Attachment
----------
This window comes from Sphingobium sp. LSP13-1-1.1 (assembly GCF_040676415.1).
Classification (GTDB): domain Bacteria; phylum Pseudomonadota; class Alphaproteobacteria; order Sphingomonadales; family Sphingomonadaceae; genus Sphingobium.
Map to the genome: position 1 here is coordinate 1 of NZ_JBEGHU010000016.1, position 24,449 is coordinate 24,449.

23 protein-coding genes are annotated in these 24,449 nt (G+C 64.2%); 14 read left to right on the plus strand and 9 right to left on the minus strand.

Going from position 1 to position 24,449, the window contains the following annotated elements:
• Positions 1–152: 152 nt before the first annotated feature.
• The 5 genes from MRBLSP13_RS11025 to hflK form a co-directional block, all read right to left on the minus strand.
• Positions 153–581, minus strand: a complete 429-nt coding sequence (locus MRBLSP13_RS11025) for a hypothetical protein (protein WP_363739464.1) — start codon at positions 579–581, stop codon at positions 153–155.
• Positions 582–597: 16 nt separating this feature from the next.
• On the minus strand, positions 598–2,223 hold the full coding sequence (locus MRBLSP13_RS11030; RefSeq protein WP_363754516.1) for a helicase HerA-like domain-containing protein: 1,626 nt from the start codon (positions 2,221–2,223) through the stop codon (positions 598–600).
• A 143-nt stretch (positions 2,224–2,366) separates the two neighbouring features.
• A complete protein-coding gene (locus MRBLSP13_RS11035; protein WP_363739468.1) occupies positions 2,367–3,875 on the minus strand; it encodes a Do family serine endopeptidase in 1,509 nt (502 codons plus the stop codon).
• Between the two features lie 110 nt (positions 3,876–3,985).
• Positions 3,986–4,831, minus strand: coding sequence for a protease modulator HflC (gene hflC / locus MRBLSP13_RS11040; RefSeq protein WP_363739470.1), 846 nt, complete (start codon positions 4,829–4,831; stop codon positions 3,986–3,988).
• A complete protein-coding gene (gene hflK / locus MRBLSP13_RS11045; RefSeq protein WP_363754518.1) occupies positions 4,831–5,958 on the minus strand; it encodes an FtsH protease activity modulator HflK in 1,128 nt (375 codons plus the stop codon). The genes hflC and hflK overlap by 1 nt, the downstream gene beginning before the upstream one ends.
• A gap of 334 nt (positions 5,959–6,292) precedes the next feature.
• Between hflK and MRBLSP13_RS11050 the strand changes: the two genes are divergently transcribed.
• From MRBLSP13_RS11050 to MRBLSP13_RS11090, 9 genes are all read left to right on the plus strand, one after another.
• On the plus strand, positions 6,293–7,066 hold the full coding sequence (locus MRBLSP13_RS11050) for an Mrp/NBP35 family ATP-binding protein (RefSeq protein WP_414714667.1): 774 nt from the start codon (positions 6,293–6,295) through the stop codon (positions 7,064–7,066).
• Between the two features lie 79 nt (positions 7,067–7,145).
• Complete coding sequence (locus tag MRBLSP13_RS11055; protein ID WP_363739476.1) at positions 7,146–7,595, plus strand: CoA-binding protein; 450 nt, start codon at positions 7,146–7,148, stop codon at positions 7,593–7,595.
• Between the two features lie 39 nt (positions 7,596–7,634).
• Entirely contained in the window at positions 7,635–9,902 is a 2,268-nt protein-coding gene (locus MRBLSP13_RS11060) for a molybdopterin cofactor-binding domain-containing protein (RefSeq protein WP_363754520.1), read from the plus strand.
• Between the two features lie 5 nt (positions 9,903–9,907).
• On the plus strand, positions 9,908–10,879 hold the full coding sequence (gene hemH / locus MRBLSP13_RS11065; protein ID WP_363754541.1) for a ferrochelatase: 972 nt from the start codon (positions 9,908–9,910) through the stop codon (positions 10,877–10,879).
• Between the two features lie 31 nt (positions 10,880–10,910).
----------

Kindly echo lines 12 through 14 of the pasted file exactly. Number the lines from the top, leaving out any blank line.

• A complete protein-coding gene (locus MRBLSP13_RS11035; protein WP_363739468.1) occupies positions 2,367–3,875 on the minus strand; it encodes a Do family serine endopeptidase in 1,509 nt (502 codons plus the stop codon).
• Between the two features lie 110 nt (positions 3,876–3,985).
• Positions 3,986–4,831, minus strand: coding sequence for a protease modulator HflC (gene hflC / locus MRBLSP13_RS11040; RefSeq protein WP_363739470.1), 846 nt, complete (start codon positions 4,829–4,831; stop codon positions 3,986–3,988).